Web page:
How painful it is to have to accept – like some lovelorn groupie – that I’ll never own a Manderley or a Wuthering Heights or a Villa San Antonio on the Italian Lakes or a mansion a la My House in Umbria or a Portofino castle a la Enchanted April or a mini-Downton Abbey or a Bamburgh and Alnwick Castle. I will never be able to swoon around a Scottish turreted estate a la Monarch of the Glen, and run my hands over the thousand-year-old thick brick walls and breathe in the scent of yesterday and know that I possess all that, that it is all mine.

I just love the romantic notion of grand houses, their structural cheekbones, their scent, the silken curtains moving in the breeze against beautiful bay windows open to stormy skies, the heavy wood furniture that speaks of solidity, security and self.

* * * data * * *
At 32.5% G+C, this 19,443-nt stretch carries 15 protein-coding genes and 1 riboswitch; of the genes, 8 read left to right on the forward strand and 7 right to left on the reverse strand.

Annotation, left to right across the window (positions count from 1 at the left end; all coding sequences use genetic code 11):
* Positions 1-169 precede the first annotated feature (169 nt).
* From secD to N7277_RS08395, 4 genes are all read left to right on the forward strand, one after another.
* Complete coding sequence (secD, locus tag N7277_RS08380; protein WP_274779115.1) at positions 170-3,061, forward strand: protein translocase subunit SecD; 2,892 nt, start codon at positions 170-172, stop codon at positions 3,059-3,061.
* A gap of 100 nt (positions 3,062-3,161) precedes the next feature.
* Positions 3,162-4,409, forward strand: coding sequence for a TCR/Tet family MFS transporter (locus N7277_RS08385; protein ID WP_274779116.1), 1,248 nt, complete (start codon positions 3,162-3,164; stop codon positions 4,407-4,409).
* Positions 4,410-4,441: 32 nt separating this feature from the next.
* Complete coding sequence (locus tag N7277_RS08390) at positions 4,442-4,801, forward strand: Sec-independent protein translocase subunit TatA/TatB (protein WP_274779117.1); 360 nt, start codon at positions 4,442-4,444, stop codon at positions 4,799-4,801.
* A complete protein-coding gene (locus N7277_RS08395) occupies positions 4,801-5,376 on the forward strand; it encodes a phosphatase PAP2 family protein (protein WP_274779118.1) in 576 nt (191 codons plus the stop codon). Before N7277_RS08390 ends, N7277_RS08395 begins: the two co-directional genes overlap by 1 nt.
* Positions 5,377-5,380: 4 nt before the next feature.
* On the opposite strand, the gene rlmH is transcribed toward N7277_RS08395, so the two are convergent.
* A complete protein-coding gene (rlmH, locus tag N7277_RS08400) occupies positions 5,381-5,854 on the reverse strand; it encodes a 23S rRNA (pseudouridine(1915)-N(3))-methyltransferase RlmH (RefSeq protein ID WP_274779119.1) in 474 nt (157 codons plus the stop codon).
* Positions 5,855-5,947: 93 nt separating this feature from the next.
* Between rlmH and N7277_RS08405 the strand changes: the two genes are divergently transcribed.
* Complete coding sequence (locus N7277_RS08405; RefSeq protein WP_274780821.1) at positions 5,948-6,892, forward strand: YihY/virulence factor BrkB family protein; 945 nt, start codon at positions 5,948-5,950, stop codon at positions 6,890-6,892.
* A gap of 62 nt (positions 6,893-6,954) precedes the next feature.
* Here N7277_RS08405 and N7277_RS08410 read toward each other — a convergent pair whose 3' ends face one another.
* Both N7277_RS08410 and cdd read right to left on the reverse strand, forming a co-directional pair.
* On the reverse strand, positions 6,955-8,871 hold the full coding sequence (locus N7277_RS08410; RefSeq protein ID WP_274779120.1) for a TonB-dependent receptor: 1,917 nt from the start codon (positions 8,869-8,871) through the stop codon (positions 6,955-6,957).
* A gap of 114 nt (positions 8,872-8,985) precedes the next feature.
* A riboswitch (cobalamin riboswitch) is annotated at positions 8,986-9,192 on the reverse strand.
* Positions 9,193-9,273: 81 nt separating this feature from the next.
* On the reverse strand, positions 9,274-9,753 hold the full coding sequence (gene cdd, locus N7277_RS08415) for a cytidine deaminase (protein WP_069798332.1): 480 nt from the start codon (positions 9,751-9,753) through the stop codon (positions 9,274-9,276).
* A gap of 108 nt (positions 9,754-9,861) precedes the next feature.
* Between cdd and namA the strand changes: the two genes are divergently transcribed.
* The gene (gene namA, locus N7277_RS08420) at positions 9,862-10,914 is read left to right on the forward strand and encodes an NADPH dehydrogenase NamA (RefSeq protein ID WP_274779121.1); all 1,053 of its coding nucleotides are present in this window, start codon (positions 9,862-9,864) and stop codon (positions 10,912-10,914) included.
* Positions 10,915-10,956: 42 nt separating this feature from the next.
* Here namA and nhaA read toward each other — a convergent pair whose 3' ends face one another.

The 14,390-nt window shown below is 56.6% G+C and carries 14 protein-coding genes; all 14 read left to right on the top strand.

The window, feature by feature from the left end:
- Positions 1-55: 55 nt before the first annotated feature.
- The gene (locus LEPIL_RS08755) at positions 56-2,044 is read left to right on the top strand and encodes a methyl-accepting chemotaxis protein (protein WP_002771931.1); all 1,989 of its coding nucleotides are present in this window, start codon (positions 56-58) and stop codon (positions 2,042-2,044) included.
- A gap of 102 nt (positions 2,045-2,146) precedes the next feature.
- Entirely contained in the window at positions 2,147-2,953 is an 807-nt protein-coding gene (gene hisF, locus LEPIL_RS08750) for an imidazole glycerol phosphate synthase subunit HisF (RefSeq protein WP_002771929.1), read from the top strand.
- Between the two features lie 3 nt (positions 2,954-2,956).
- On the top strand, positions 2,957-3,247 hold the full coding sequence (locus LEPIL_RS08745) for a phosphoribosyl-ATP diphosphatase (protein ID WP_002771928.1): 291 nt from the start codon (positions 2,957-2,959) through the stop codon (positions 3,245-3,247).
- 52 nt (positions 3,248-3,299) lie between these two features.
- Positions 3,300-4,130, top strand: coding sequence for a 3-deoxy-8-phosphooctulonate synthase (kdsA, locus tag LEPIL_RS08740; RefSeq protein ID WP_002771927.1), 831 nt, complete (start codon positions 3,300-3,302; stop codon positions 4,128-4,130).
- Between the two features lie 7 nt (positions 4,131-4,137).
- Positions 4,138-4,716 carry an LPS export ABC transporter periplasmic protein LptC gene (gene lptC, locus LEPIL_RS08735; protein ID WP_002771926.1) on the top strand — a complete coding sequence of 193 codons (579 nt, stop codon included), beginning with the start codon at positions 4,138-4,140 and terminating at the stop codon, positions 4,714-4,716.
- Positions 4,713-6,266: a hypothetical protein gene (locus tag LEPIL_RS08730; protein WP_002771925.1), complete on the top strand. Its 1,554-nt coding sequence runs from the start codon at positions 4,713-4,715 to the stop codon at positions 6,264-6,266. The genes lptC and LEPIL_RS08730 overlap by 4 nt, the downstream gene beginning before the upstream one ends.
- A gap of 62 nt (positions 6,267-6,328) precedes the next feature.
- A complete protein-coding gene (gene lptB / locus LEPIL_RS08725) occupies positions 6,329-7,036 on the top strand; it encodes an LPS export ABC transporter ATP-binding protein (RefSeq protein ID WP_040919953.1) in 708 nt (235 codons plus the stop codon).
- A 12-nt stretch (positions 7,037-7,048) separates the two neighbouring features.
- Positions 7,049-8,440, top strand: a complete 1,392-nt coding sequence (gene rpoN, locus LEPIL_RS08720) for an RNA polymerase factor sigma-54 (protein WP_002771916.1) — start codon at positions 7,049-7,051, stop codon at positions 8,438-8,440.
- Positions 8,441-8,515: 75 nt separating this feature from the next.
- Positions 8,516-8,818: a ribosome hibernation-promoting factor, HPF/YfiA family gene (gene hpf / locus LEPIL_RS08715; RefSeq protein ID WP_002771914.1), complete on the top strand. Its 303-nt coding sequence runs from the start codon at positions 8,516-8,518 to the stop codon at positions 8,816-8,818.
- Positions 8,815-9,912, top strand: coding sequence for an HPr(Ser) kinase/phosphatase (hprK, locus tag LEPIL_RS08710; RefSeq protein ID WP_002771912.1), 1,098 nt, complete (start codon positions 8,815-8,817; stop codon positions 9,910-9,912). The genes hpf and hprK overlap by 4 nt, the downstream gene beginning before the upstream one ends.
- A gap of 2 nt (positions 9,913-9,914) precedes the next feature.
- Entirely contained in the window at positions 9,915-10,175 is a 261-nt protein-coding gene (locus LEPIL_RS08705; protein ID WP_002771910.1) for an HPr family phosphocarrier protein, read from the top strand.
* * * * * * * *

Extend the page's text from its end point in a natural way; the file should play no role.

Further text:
I’m nuts for online house perving. I stand outside estate agents windows in my city and stare at those photos – you know the ones – where the sky is always azure-blue, and the sea never far away.

I am one of those weirdos who loiters on pavements beaming with pleasure, saying over and over – god, that’s beautiful, look at that, that’s just stunning, look at that turret, that tower, those windows, I wonder who owns that, it’s huge, god I love it.

Edinburgh, my city, is the perfect place for house-lust, for perving at physical brick-flesh. In my neighbourhood the streets are lined with these thick brick historic structures, and so the high – my addiction high – occurs daily.

Ironically though, I know I could never do the country thing. The country and I do not get on, never have and probably never will. I tried it once and it didn’t pan out well.